29 November 2012

We finally got a time with the child psychologist to talk about Little Girl’s social anxiety. Of course, it took so long to get that appointment that she had moved into a relatively good place, but we still had the visit. But “we” I mean Husband and me; the idea, evidently, is to help us to help her, rather than for them to help her.

And it was quite informative. I learned about a large number of things I am doing wrong as a mother to a shy, sensitive, creative, six-year-old: I should stop nagging her about sucking her thumb. I should not try to teach her to read if she’s not interested. I should not insist that she greets people politely and not crawl around under the table in public places pretending to be a cat. I should arrange it so she mostly spends time in situations that are totally comfortable for her.

In short, I should show her and tell her that being who she is great and important and wonderful just the way she is. This sounds really good and makes total sense, is so very obvious, except I also think part of my job as a mother is to help her to stop relying on thumb-sucking for comfort, encourage academic skills, act appropriately and politely, and be able to handle a variety of environments.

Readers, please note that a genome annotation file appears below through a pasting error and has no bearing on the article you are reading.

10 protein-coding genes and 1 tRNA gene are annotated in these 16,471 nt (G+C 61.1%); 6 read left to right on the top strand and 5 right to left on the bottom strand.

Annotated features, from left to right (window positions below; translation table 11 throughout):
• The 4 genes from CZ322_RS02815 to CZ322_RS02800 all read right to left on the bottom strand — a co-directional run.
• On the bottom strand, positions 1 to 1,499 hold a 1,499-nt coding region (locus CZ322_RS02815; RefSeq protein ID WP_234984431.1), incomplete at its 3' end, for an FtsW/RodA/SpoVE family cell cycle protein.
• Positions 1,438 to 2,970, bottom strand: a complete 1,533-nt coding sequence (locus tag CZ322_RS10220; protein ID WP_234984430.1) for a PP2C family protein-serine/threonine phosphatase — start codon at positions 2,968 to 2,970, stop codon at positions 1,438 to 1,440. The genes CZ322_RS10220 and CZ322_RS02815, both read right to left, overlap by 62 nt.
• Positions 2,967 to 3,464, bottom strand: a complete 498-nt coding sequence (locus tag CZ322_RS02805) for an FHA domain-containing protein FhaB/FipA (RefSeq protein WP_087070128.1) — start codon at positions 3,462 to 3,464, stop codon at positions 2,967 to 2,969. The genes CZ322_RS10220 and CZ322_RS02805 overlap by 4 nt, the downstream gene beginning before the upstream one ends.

However, because I do think her long-term senses of personal and familial security are important, and appreciate the unique opportunity she has in Sweden to a relatively long childhood free from academic pressures, and recognize that nagging about thumb-sucking isn’t making any difference whatsoever, I’m trying to follow the therapist’s suggestions of basically not saying 75% of the things I usually say to her, and let her just be, and convey to her absolute acceptance.

But it’s so hard. I just don’t get Little Girl, I think is the issue. She says and does astounding things every day; she’s so clever, and so interesting, and yet so confusing and infuriating. She’s an innovative introvert, a stubborn creator, and I just don’t relate at all.